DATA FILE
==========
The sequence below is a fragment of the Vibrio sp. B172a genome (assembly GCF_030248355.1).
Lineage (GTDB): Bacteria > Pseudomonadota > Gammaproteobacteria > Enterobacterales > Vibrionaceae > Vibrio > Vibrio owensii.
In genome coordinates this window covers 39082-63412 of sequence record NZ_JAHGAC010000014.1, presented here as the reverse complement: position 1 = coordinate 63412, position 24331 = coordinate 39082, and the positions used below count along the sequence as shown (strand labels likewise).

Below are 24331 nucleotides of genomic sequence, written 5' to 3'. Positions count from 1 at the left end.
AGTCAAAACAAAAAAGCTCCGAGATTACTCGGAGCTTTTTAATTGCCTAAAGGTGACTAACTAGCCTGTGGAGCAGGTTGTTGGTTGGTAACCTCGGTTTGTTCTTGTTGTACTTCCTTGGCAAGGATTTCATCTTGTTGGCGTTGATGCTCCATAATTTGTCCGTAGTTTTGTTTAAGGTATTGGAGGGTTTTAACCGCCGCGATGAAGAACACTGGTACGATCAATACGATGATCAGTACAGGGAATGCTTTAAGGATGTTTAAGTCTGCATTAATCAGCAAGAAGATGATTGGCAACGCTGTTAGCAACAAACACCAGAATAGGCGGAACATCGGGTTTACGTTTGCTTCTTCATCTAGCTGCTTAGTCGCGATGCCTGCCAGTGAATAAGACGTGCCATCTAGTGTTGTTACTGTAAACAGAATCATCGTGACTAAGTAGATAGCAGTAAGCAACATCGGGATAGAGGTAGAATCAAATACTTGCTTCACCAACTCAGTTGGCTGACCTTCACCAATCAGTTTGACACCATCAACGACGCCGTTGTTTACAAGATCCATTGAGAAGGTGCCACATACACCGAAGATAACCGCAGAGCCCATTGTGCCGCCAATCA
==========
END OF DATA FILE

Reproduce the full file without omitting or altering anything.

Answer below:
The sequence below is a fragment of the Vibrio sp. B172a genome (assembly GCF_030248355.1).
Lineage (GTDB): Bacteria > Pseudomonadota > Gammaproteobacteria > Enterobacterales > Vibrionaceae > Vibrio > Vibrio owensii.
In genome coordinates this window covers 39082-63412 of sequence record NZ_JAHGAC010000014.1, presented here as the reverse complement: position 1 = coordinate 63412, position 24331 = coordinate 39082, and the positions used below count along the sequence as shown (strand labels likewise).

Below are 24331 nucleotides of genomic sequence, written 5' to 3'. Positions count from 1 at the left end.
AGTCAAAACAAAAAAGCTCCGAGATTACTCGGAGCTTTTTAATTGCCTAAAGGTGACTAACTAGCCTGTGGAGCAGGTTGTTGGTTGGTAACCTCGGTTTGTTCTTGTTGTACTTCCTTGGCAAGGATTTCATCTTGTTGGCGTTGATGCTCCATAATTTGTCCGTAGTTTTGTTTAAGGTATTGGAGGGTTTTAACCGCCGCGATGAAGAACACTGGTACGATCAATACGATGATCAGTACAGGGAATGCTTTAAGGATGTTTAAGTCTGCATTAATCAGCAAGAAGATGATTGGCAACGCTGTTAGCAACAAACACCAGAATAGGCGGAACATCGGGTTTACGTTTGCTTCTTCATCTAGCTGCTTAGTCGCGATGCCTGCCAGTGAATAAGACGTGCCATCTAGTGTTGTTACTGTAAACAGAATCATCGTGACTAAGTAGATAGCAGTAAGCAACATCGGGATAGAGGTAGAATCAAATACTTGCTTCACCAACTCAGTTGGCTGACCTTCACCAATCAGTTTGACACCATCAACGACGCCGTTGTTTACAAGATCCATTGAGAAGGTGCCACATACACCGAAGATAACCGCAGAGCCCATTGTGCCGCCAATCA